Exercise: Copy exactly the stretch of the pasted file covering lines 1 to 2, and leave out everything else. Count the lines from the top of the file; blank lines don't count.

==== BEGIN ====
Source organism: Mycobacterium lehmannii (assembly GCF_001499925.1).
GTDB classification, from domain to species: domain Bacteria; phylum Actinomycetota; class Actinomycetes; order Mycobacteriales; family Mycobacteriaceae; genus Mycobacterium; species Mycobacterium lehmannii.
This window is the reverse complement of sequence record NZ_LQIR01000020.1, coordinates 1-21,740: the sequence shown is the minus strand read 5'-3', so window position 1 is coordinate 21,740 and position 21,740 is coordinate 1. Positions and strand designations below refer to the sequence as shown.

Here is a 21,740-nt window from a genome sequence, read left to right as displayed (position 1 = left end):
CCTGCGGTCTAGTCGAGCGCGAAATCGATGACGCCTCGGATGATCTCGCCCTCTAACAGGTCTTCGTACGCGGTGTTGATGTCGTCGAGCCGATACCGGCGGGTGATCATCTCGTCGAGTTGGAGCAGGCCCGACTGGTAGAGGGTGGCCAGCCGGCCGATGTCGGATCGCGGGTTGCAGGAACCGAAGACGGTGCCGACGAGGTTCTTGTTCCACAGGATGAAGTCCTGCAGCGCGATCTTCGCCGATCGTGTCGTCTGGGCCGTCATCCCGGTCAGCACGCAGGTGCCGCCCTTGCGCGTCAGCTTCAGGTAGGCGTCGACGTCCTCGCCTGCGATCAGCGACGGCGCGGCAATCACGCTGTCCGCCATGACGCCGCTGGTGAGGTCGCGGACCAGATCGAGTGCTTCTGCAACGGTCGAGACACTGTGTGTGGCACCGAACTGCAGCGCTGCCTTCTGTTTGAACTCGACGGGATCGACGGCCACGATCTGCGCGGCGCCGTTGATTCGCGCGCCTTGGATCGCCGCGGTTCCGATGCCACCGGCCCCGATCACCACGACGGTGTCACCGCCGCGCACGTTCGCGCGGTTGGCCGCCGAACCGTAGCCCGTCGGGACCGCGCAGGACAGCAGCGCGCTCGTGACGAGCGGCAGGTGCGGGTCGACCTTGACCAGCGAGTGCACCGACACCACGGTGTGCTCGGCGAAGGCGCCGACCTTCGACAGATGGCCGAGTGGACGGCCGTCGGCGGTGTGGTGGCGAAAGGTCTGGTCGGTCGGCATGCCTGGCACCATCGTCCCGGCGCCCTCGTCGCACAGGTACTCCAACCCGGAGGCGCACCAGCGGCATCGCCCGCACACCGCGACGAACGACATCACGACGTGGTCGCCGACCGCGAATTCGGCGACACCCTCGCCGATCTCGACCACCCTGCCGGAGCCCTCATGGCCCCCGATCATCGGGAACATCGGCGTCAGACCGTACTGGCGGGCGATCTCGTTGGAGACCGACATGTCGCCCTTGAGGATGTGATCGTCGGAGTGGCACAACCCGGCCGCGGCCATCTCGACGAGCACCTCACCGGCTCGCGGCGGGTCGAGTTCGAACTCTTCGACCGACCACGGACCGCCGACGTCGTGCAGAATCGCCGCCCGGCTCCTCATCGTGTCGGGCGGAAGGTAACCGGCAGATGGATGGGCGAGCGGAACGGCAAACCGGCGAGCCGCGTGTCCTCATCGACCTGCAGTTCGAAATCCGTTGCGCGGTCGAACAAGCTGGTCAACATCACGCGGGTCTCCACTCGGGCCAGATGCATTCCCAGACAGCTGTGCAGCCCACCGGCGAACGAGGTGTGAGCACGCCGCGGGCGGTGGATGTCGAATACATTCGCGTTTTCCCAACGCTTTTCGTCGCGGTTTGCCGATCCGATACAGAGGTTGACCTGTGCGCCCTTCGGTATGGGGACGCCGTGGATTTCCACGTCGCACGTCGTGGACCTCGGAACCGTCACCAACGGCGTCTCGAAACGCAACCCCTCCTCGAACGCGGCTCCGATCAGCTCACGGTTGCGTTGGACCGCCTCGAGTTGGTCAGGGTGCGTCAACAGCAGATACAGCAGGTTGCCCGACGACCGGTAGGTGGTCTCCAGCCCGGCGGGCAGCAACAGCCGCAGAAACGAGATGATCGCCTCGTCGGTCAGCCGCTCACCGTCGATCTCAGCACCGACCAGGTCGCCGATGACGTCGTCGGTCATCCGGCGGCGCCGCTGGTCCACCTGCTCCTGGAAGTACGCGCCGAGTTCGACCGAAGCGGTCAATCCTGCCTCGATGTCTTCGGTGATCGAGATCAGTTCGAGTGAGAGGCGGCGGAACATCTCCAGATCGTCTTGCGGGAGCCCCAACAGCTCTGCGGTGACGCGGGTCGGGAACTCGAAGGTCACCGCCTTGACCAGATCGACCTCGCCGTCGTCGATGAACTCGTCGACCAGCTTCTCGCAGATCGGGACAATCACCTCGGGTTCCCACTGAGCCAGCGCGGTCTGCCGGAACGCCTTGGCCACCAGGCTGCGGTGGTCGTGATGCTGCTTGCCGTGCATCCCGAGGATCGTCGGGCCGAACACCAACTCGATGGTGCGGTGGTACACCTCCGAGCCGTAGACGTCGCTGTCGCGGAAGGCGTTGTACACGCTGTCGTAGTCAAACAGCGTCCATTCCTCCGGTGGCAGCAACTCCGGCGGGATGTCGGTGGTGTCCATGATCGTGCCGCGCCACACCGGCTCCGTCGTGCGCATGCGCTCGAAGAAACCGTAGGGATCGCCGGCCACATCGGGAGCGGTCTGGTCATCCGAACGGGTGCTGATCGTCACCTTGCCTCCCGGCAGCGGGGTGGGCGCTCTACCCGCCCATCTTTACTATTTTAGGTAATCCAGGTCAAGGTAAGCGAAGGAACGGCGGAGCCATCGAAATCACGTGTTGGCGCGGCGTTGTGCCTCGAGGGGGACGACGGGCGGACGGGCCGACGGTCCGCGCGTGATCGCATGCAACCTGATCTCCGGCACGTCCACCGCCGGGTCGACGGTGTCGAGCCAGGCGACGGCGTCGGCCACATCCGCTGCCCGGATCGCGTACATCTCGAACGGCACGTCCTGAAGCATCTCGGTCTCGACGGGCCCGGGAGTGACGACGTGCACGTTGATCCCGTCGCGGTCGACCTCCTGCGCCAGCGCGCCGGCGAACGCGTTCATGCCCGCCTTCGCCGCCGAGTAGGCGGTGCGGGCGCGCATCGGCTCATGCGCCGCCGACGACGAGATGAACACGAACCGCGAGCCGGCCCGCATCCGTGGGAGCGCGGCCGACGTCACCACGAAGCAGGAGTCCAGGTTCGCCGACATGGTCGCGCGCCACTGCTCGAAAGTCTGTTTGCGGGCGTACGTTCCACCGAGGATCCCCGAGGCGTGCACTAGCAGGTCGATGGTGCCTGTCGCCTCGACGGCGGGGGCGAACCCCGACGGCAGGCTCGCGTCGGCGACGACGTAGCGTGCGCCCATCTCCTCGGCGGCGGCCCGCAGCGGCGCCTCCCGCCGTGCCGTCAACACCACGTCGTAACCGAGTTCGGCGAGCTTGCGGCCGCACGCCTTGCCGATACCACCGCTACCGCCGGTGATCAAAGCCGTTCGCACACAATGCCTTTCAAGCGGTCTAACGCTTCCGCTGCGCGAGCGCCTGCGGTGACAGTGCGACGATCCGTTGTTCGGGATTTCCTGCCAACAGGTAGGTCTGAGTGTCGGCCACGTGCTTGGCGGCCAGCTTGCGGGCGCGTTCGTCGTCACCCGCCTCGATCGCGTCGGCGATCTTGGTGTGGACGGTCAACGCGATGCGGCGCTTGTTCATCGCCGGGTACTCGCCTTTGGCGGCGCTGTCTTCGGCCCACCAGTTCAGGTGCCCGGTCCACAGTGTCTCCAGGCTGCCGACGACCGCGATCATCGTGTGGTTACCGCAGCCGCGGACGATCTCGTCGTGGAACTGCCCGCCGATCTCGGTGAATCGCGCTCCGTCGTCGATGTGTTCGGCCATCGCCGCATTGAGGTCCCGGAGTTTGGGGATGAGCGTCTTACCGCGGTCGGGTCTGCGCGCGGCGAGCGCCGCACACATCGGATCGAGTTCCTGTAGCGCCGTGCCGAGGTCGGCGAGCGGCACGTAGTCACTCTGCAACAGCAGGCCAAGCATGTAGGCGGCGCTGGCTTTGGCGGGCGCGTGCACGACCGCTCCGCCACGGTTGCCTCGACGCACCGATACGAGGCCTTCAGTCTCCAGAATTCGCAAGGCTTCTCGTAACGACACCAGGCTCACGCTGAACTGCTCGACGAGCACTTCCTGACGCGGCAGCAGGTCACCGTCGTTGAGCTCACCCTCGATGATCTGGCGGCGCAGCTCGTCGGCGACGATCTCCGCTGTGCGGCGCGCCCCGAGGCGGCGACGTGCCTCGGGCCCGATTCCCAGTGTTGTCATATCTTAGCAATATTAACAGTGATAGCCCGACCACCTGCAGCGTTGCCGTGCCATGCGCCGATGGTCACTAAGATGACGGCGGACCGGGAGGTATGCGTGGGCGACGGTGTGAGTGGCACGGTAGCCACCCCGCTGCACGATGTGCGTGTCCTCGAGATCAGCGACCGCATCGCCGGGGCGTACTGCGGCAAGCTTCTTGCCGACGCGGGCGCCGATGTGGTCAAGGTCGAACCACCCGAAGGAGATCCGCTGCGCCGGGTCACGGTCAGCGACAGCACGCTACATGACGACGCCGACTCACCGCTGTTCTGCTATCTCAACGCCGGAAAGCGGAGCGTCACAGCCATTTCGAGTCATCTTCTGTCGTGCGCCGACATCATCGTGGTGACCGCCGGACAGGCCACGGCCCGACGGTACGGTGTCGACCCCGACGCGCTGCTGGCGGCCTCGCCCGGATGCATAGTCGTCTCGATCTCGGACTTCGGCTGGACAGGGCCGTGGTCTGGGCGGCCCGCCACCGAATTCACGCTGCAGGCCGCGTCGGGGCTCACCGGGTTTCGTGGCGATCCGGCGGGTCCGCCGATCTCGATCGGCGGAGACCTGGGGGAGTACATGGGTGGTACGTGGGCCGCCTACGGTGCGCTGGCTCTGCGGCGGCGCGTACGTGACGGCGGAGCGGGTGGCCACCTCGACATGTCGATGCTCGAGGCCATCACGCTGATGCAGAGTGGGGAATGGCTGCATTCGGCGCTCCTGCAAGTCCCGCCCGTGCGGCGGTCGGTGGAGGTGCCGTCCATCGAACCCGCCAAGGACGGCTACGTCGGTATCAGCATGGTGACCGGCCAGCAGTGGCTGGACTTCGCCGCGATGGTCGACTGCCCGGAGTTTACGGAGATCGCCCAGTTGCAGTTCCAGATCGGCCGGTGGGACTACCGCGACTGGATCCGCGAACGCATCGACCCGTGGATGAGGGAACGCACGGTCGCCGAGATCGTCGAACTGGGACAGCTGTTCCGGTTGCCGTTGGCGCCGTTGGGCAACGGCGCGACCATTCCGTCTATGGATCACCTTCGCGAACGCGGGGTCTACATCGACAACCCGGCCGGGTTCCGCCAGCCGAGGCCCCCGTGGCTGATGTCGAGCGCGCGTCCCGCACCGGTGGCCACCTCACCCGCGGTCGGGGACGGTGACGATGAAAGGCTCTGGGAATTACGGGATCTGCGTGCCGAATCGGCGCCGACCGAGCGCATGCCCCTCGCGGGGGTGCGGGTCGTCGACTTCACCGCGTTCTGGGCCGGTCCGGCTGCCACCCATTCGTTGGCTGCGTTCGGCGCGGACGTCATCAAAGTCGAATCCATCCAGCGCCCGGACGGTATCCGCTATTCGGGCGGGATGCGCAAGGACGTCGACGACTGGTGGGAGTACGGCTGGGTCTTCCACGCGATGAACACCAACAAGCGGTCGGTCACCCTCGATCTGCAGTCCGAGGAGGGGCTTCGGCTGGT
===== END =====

Source organism: Mycobacterium lehmannii (assembly GCF_001499925.1).
GTDB classification, from domain to species: domain Bacteria; phylum Actinomycetota; class Actinomycetes; order Mycobacteriales; family Mycobacteriaceae; genus Mycobacterium; species Mycobacterium lehmannii.